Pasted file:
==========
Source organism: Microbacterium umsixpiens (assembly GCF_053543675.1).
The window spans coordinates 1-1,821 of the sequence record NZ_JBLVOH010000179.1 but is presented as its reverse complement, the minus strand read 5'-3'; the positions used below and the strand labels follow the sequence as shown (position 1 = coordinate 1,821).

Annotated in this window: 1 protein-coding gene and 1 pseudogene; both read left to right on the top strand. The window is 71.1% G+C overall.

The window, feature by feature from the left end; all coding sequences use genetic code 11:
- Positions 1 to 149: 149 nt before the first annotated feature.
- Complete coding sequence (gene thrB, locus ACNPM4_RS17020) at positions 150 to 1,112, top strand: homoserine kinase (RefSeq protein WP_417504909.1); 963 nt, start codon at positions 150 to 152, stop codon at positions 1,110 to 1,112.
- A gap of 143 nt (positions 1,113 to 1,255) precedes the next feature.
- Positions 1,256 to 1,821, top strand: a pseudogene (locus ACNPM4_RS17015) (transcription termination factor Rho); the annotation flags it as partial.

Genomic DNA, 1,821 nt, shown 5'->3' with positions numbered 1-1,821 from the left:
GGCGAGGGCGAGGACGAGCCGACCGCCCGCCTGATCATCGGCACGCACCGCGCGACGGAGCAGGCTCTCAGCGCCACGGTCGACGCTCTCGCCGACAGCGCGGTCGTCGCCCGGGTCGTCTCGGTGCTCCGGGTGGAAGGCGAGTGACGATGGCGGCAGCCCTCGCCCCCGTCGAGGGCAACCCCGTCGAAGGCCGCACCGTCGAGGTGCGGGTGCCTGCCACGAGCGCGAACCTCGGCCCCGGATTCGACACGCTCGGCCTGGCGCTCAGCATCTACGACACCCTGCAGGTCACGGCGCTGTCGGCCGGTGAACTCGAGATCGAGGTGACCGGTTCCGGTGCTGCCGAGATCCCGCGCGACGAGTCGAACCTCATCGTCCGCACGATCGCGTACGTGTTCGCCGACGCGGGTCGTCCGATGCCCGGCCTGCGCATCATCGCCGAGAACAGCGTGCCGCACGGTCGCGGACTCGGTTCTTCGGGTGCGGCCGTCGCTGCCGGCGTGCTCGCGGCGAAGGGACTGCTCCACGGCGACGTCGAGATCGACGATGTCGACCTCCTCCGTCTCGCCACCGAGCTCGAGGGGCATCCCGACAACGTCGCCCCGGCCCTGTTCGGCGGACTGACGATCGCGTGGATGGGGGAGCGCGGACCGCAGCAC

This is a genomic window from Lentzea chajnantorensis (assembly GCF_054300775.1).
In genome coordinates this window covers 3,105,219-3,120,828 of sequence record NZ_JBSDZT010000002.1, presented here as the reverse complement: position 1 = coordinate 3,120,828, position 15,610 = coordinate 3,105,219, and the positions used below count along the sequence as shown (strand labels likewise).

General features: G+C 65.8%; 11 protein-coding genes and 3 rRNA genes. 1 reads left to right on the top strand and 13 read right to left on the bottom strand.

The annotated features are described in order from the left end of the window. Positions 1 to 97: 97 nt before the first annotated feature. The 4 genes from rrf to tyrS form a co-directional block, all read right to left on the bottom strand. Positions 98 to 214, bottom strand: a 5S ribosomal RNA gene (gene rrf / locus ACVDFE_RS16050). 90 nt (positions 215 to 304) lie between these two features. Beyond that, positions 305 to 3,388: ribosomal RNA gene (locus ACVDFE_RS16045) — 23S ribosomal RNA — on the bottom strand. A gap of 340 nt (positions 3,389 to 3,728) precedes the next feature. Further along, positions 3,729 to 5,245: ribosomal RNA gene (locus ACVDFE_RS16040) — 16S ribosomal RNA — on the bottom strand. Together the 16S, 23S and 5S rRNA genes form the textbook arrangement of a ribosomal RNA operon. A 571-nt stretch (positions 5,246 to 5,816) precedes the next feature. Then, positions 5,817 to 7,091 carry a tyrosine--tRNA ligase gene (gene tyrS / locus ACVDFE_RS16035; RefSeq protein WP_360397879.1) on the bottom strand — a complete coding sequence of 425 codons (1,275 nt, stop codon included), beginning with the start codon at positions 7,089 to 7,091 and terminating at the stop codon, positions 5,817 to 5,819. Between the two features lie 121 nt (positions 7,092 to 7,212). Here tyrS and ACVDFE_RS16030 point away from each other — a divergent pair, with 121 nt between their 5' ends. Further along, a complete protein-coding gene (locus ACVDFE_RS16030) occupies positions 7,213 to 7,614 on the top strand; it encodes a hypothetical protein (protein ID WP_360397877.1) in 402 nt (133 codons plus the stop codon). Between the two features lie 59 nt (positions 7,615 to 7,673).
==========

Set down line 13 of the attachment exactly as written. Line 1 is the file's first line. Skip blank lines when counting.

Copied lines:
General features: G+C 65.8%; 11 protein-coding genes and 3 rRNA genes. 1 reads left to right on the top strand and 13 read right to left on the bottom strand.